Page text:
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Jennifer is has nearly 10 years’ experience in the Energy Sector and since joining Delta-ee in 2010 she has been instrumental in developing new research service offerings around heat, including developing our internal customer research and building our capability in technology forecasting, strategic support and scenario development. In 2012 she co-authored a ground-breaking report on pathways for domestic heat to 2050 commissioned by the ENA, and she continues to be involved in high profile consulting assignments for our major clients.
Jennifer holds an MSc (distinction) in Ecological Economics from the University of Edinburgh.
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Delta-ee is excited to be taking part in a ground-breaking innovation project for Wales & West Utilities and Western Power Distribution. The Flexible Residential Energy Demand Optimisation and Management (FREEDOM) project has overseen the installation of 75 hybrid air source heat pumps, in combination with hybrid control panels in homes in South Wales.
The project, managed by PassivSystems, is the largest-scale demonstration trial of hybrid heating systems ever undertaken in the UK. The ultimate aim is to influence the course of UK heat policy. In particular the study will:
The European Heating & Cooling Strategy and the looming Paris global climate summit are potential triggers for rapid growth in low carbon heating. But in this evolving policy context, where are the opportunities in residential heating markets, and what are the risks? Delta-ee is pleased to announce the launch of Pathways 2.0, a tool which is designed to help our clients answer these questions.
Join our launch webinar on the 22nd September 2015 to explore the potential for disruption in the residential heating market using Pathways 2.0. Including:
A long term reduction in gas and oil prices has minimal impact on our forecasts for the European heating market to 2025, with a range of emerging technologies continuing to threaten the dominance of the traditional boiler across Europe as the share of oil and gas boilers declines.
This highlights that key players and energy suppliers need to continue to embrace higher efficient and lower carbon heating products, even in the light of the lower fuel prices we are currently experiencing.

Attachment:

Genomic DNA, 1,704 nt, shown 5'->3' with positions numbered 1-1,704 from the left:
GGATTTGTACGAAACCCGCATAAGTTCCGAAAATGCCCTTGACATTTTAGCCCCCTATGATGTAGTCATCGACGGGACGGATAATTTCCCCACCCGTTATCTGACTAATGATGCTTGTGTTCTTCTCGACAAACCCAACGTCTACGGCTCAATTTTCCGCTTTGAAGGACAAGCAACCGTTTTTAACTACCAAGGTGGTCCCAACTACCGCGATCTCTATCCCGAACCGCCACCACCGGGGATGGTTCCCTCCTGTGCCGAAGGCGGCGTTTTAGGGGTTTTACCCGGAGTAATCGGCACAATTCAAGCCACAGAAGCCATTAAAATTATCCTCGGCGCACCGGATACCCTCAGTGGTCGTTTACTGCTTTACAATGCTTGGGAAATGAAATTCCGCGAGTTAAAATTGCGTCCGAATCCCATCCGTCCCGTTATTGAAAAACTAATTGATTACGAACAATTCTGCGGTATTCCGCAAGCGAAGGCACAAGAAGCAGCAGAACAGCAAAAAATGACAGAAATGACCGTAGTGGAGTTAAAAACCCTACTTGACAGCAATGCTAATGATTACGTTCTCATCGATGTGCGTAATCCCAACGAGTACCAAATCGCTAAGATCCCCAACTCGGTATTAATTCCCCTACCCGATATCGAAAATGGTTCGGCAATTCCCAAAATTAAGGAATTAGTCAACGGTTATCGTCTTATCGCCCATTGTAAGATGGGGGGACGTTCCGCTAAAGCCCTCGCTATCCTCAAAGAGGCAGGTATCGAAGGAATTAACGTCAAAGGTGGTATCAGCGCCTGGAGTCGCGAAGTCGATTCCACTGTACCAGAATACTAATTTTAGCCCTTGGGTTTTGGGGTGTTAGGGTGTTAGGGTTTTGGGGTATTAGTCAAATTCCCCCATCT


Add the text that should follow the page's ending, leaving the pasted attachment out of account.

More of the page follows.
There is no question that in 2014, the newly launched RHI fell short of the high expectations many in the industry had – with uptake of ASHP and Solar Thermal in particular disappointing. However, with a review on tariffs not imminent, the Delta-ee Microgeneration Insight Service considers it even more important to track homeowner awareness and appeal of the RHI – to better understand how industry can make the incentive work for them.The newly launched Delta-ee MIS tracker takes a snapshot view from 300 homeowners every four months throughout the year and focuses on the RHI, technology awareness and understanding customer priorities. The first wave of results reveal:1. Nearly half of our sample find the RHI appealing, although marketing efforts have so far fallen short of raising widespread awareness.The RHI, in its current form, does have potential to woo customers. But while nearly half of our sample find it appealing, awareness is much lower (only ~20% of our sample had already heard of the incentive). A bigger push on marketing will be required to explain the scheme to the wider market – with newspaper adverts / articles and a trusted ‘official’ website the most effective channels from a customer POV.2. Two thirds of people want to reduce their energy bills – but spending on a new central heating system is not a priority. The majority of homeowners say that reducing their energy bills is either a high or very high priority. Not surprisingly the top reason why people find the RHI appealing is because it can save money on energy bills. However, up-front cost remains a barrier for RHI uptake with less than 5% stating that they are planning a new heating system. With summer approaching, 25% (the majority) of respondents said their next big spend would be on a holiday!3. Offering ‘products for free’ can boost the appeal of the RHI, but can industry deliver this? Offering ‘products for free’ is an obvious – and evidently attractive – work-around that avoids high upfront costs that most customers are not willing to bear. One third of our sample would be more inclined to use renewable heating products if it was offered on a ‘product for free’ basis, whereby the product is installed at no cost (and the company supplying / owning the product receives the RHI), whilst the homeowner gets the efficiency benefits and saves money on their bills. A key question remains however as to whether industry can find a way to make such a scheme work for them with more than just biomass boilers. The full findings from this research are available only to MIS subscribers. For more information about this research or becoming a subscriber please contact firstname.lastname@example.org.
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